What’s causing a shift from traditional materials to flexible packaging types?

What’s causing a shift from traditional materials to flexible packaging types?
Consumer, retail and technology trends have contributed to a gradual replacement of rigid pack formats by flexible packaging during the last decade or so. This trend is outlined in Smithers Pira’s new report - The Future of Flexible Packaging to 2022 - which values total flexible packaging sales at $219.5 billion in 2016 and forecasts growth at an annual rate of 4.3% to $282.6 billion by 2022.

Smithers Pira analysis examines what is driving market growth and why brand owners are switching from traditional materials, such as glass jars and metal can, to flexible packaging types.

Consumer preference

Consumers are more concerned about health and wellness issues because of greater media and internet attention to health matters. These concerns have led to growth in demand for packed fresh fruit and vegetables, dietary supplements, natural, organic and additive-free products, which has boosted demand for flexible packaging types.

Consumers are increasingly aware of what ingredients and additives go into the products they consume, which is emphasising the importance of concise labelling.

An increasingly urban society is leading to busy lifestyles in which time-constrained consumers choose products that offer convenience and portability. Demand is rising for microwaveable packaging, single-serve packs, carry-away packs, resealable packaging, easy-open packs and longer shelf lives. More eating away from home and on-the-go consumption suggest that more packaging will need to be designed for portability and less weight and resealability will need to be designed for products eaten at home.

Sustainable packaging

There is mounting public pressure on brand owners and retailers to reduce the environmental impact of packaging. Brand owners are responding to consumers’ environmental concerns in several ways. These include:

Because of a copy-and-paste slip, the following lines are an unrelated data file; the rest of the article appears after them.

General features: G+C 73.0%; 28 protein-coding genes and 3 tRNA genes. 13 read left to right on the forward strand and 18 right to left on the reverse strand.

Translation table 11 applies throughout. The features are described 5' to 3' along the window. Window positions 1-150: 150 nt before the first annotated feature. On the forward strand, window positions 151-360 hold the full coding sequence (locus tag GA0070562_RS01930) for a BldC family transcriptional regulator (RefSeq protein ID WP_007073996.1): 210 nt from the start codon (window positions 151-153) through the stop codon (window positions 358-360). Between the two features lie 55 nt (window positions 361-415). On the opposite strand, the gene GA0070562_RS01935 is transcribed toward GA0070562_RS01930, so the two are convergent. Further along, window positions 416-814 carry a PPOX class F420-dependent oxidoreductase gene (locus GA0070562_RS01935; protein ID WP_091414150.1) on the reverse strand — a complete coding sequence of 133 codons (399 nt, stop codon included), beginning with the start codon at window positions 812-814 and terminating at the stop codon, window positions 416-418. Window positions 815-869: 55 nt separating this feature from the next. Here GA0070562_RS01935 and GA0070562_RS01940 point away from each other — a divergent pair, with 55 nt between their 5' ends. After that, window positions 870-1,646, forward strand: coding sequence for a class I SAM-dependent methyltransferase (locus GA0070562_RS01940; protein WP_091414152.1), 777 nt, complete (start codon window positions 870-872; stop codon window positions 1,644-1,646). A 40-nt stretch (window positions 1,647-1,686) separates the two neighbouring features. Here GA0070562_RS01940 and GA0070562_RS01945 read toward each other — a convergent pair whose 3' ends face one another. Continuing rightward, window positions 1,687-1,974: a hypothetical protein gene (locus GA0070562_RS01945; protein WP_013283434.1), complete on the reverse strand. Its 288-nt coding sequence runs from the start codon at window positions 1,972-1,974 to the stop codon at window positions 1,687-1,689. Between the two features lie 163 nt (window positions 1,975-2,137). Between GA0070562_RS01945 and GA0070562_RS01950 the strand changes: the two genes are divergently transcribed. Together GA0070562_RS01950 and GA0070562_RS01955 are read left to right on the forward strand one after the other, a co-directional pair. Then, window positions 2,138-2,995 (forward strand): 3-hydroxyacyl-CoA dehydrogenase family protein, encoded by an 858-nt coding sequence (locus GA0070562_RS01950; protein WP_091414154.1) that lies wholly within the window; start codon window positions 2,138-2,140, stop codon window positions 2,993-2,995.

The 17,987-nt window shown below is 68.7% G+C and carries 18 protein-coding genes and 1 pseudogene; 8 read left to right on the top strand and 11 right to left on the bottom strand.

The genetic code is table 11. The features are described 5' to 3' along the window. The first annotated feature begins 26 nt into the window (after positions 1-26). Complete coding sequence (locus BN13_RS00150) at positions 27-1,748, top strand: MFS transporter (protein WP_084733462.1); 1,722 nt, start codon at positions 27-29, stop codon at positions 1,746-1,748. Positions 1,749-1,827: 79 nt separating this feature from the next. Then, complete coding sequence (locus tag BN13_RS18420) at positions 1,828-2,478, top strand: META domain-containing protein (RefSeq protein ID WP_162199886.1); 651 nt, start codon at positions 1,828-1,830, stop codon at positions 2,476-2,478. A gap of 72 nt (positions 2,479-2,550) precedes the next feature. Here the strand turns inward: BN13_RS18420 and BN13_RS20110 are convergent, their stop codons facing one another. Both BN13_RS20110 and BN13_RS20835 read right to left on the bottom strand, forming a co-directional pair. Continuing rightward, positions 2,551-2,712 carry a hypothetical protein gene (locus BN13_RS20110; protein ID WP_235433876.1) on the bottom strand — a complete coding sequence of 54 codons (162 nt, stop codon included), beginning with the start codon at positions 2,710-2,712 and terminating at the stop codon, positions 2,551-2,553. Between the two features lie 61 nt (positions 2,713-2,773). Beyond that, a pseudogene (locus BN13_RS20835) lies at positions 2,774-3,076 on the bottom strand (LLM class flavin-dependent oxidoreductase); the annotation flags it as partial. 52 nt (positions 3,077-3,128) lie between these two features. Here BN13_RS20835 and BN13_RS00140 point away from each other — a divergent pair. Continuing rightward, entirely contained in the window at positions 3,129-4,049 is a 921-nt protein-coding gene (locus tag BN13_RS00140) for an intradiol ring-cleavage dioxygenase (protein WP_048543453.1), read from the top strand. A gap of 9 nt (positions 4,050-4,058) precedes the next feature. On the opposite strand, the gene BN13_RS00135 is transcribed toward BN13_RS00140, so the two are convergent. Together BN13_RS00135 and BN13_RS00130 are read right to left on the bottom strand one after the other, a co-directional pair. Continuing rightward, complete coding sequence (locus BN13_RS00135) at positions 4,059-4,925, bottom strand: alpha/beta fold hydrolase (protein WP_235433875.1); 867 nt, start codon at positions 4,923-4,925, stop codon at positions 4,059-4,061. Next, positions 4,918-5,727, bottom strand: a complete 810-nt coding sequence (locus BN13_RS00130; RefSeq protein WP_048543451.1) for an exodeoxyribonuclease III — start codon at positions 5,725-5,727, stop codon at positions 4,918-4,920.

• Lightweighting, reducing material usage without impairing pack performance
  • Using more recycled and recyclable polymers in packaging
  • Investigating the use of bioplastic packaging
For the packaging converter and its logistics chain, flexible packaging uses fewer resources and less energy than other forms of packaging. It provides significant reductions in packaging costs, materials use and transport costs. Furthermore it can also be constructed on the spot from roll materials at the filling location, minimising transportation of ready-formed empty packaging. To the consumer it takes up less space when empty than rigid packaging.

The John Lewis Partnership and Waitrose, for example, state that by 2020 they will eliminate all operational waste going to landfill and reduce the amount of food waste generated. They are also continuing to explore innovative solutions to reuse their own reprocessed cardboard, glass and plastic waste in operations, supporting a more circular business model.

Retail chains and brand owners also continue to adopt bioplastic packaging rather than conventional plastics in order to meet their sustainability goals and minimise their carbon footprint. They also recognise that sustainable packaging presents an opportunity to differentiate their products and to present a more environmentally friendly image to consumers.